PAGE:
Chimamanda Ngozi Adichie

There is only one book I have ever read that made me physically jump up and down with exhilaration. Upon reaching its last page, I was overcome with the feeling that all my initial thoughts and beliefs and values about the world had been quietly rearranged. It was magnificently disorienting, as if my mind, prior to that moment, had been an unfocused photograph which was now finally clear.

This was not a book of philosophical revelations. It was not written by Albert Camus. Or Dickens. It was not even written by a man. The name of this book is Americanah, and its author is a Nigerian woman named Chimamanda Ngozi Adichie. This novel has been quickly categorized, or perhaps I should say ‘dismissed’, as a ‘race’ novel. Someone broke the mould and actually wrote a full story of honest racial discussions; this was not a case of tweeting #BlackLivesMatter, sitting back and calling it activism. This needed acknowledgement. This needed labels – loud labels. Thus, critics were quick to sprinkle their reviews with such glittery adjectives as ‘bold’, ‘courageous’,‘astonishing’ and here are the best ones – ‘rambly, angry and brave’.  (I noticed a bunch of white, suburban women on Goodreads called it ‘too much’)

Some of us had only one response to Americanah – ‘finally’. And a large portion of this ‘us’ consists of women of colour. Why is this book such a gift and such a grace to us? Perhaps because we have grown up reading stories about people with pale complexions, who live in places with sunny, comfortable names like Fairfield, and are called Hannah and Elizabeth, names that spill smoothly off the tongue – names completely unlike our jagged ones. Many of these stories are riveting and well-written; they are undoubtedly good literature. But they are not ‘our’ stories. They do not form that magical bridge between their voice and our ears, that bridge of understanding that truly powerful writing creates, which makes us sit back and say, ‘Yes. That’s it.’

After I read Americanah, I researched Adichie in a frenzy. I devoured the rest of her books and articles, her TED talks and even her fashion choices. Somewhere along the way, she became the paragon of the woman I aspired to be, the invisible hand I chose to grasp and lead me into my own womanhood. Because her words made me feel more than comfortable in my skin – they made me feel proud.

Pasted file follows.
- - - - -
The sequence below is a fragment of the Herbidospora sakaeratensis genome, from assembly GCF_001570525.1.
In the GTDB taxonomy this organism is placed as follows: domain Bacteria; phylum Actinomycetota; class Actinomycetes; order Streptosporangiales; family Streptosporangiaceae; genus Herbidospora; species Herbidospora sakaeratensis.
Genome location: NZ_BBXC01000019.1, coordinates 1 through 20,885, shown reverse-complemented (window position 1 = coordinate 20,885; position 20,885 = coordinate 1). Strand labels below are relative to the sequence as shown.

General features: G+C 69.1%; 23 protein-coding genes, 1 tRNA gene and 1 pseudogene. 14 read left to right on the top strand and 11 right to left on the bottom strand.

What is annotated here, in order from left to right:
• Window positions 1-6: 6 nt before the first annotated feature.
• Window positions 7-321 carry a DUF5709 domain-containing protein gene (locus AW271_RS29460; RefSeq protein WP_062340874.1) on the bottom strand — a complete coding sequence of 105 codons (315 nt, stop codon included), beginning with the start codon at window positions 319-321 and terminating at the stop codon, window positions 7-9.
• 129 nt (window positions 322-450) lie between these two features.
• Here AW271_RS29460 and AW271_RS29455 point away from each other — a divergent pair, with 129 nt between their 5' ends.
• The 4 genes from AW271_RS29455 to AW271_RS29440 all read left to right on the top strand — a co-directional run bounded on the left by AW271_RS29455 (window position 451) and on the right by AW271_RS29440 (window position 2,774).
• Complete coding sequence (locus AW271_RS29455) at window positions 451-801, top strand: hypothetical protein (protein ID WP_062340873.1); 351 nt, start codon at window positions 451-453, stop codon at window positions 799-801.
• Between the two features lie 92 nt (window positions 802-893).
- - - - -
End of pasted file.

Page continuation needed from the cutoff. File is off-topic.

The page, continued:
I loved Adichie because she wrote about women who are told they are not strong enough, smart enough, beautiful enough, pale enough, NOT enough and made it sound like poetry, both brutal and soft. She wrote about feminism, before Beyoncé glamorized it. She wrote about girls like me, chasing after self-love and not knowing what that means. She wrote about women living in a man’s world and exactly what that means.And I thought it was a miracle. No one, I felt, had been this fearless and sensitive when writing about society in the age of misunderstandings and microaggressions.

Adichie’s crystalline prose is a mirror and we see ourselves in all the ways we try not to. If you open up her books, you find a face with all the makeup wiped off; it is full of truth. But what makes her writing so extraordinary, is that its power does not announce itself through a loudspeaker. Her words are quiet lightbulbs flicking on in the mind, rather than violent protests of ink.

One of my writer friends once said that Adichie writes beautifully but is sometimes too much of a ‘social warrior’ and this is a bit aggressive. I bristled. And then I realised that my friend simply had the luxury of calling the storm too loud while sitting in a soundproof room; as a male, it was not his anger to question.If Adichie’s writing is aggressive, it is an elegant aggression, mixed with equal parts hope. And I say too loud is better than too silent – women are tired enough of being unheard.

Adichie once said: “Many stories matter. Stories have been used to dispossess and to malign. But stories can also be used to empower, and to humanize. Stories can break the dignity of a people. But stories can also repair that broken dignity.”

And this is why the greatest gift Adichie has given me is the confidence of owning myself. Reading her stories, her mosaics of colourful, broken life-pieces, I have become less afraid of writing about my own experience as a person of colour, as a female and as an Indian – even if I know my words could make society, beginning with my own mother, wag its finger. I have unearthed my own feminism and let it dangle like a charm bracelet. Because I owe this to myself and because I deserve it. And, perhaps like Adichie, writing is the only path I can take to come home to myself.


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